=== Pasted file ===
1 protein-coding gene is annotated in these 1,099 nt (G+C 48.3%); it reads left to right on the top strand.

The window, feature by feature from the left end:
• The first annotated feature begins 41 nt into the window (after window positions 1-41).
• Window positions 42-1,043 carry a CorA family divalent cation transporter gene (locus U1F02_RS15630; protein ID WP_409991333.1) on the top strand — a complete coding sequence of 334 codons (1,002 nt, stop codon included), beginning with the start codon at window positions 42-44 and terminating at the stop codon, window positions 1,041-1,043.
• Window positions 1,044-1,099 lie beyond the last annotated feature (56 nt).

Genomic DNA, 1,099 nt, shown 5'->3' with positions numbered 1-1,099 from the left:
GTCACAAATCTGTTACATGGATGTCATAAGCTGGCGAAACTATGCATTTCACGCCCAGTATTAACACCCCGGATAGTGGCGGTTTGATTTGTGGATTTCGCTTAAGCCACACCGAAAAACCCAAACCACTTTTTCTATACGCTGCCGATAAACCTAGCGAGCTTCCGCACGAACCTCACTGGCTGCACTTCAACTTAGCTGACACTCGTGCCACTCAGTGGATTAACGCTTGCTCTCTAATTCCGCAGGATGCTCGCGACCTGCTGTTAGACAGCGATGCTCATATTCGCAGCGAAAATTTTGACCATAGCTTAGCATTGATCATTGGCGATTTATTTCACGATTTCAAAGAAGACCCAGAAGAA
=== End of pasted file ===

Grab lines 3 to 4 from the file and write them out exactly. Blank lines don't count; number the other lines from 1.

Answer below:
• The first annotated feature begins 41 nt into the window (after window positions 1-41).
• Window positions 42-1,043 carry a CorA family divalent cation transporter gene (locus U1F02_RS15630; protein ID WP_409991333.1) on the top strand — a complete coding sequence of 334 codons (1,002 nt, stop codon included), beginning with the start codon at window positions 42-44 and terminating at the stop codon, window positions 1,041-1,043.